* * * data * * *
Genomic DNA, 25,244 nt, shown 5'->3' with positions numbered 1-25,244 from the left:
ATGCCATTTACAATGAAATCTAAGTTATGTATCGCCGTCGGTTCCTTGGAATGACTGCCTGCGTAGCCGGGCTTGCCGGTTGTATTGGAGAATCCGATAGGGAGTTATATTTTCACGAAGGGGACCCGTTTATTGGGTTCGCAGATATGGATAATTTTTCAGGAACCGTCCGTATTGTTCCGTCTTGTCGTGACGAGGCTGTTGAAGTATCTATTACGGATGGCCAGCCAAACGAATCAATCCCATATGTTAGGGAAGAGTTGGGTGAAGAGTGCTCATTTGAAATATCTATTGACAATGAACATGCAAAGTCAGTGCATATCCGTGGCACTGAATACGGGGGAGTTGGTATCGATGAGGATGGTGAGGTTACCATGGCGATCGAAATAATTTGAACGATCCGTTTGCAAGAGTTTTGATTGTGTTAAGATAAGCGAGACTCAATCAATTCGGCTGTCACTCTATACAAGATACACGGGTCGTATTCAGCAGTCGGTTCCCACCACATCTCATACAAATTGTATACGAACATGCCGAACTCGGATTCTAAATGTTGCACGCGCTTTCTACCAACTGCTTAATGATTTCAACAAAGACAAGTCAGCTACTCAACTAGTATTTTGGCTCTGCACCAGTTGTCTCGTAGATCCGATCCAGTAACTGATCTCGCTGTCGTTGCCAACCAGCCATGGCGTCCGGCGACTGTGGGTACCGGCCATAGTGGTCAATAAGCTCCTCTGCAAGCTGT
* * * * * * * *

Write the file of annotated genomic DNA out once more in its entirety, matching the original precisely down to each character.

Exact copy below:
Genomic DNA, 25,244 nt, shown 5'->3' with positions numbered 1-25,244 from the left:
ATGCCATTTACAATGAAATCTAAGTTATGTATCGCCGTCGGTTCCTTGGAATGACTGCCTGCGTAGCCGGGCTTGCCGGTTGTATTGGAGAATCCGATAGGGAGTTATATTTTCACGAAGGGGACCCGTTTATTGGGTTCGCAGATATGGATAATTTTTCAGGAACCGTCCGTATTGTTCCGTCTTGTCGTGACGAGGCTGTTGAAGTATCTATTACGGATGGCCAGCCAAACGAATCAATCCCATATGTTAGGGAAGAGTTGGGTGAAGAGTGCTCATTTGAAATATCTATTGACAATGAACATGCAAAGTCAGTGCATATCCGTGGCACTGAATACGGGGGAGTTGGTATCGATGAGGATGGTGAGGTTACCATGGCGATCGAAATAATTTGAACGATCCGTTTGCAAGAGTTTTGATTGTGTTAAGATAAGCGAGACTCAATCAATTCGGCTGTCACTCTATACAAGATACACGGGTCGTATTCAGCAGTCGGTTCCCACCACATCTCATACAAATTGTATACGAACATGCCGAACTCGGATTCTAAATGTTGCACGCGCTTTCTACCAACTGCTTAATGATTTCAACAAAGACAAGTCAGCTACTCAACTAGTATTTTGGCTCTGCACCAGTTGTCTCGTAGATCCGATCCAGTAACTGATCTCGCTGTCGTTGCCAACCAGCCATGGCGTCCGGCGACTGTGGGTACCGGCCATAGTGGTCAATAAGCTCCTCTGCAAGCTGT